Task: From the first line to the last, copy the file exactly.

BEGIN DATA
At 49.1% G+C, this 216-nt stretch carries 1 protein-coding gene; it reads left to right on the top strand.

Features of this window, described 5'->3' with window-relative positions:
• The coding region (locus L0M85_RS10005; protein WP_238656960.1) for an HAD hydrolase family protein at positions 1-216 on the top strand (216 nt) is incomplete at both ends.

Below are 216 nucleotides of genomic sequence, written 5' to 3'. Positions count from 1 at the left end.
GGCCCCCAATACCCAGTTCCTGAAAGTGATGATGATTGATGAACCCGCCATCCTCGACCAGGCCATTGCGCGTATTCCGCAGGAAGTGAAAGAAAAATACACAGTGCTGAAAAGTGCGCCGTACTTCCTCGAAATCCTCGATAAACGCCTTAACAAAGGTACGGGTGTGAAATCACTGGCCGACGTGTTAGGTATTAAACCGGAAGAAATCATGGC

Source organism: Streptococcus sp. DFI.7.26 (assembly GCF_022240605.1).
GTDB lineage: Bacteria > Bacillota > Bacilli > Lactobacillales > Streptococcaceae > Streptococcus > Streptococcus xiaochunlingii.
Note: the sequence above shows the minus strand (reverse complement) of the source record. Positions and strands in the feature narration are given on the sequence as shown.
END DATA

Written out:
At 49.1% G+C, this 216-nt stretch carries 1 protein-coding gene; it reads left to right on the top strand.

Features of this window, described 5'->3' with window-relative positions:
• The coding region (locus L0M85_RS10005; protein WP_238656960.1) for an HAD hydrolase family protein at positions 1-216 on the top strand (216 nt) is incomplete at both ends.

Below are 216 nucleotides of genomic sequence, written 5' to 3'. Positions count from 1 at the left end.
GGCCCCCAATACCCAGTTCCTGAAAGTGATGATGATTGATGAACCCGCCATCCTCGACCAGGCCATTGCGCGTATTCCGCAGGAAGTGAAAGAAAAATACACAGTGCTGAAAAGTGCGCCGTACTTCCTCGAAATCCTCGATAAACGCCTTAACAAAGGTACGGGTGTGAAATCACTGGCCGACGTGTTAGGTATTAAACCGGAAGAAATCATGGC

Source organism: Streptococcus sp. DFI.7.26 (assembly GCF_022240605.1).
GTDB lineage: Bacteria > Bacillota > Bacilli > Lactobacillales > Streptococcaceae > Streptococcus > Streptococcus xiaochunlingii.
Note: the sequence above shows the minus strand (reverse complement) of the source record. Positions and strands in the feature narration are given on the sequence as shown.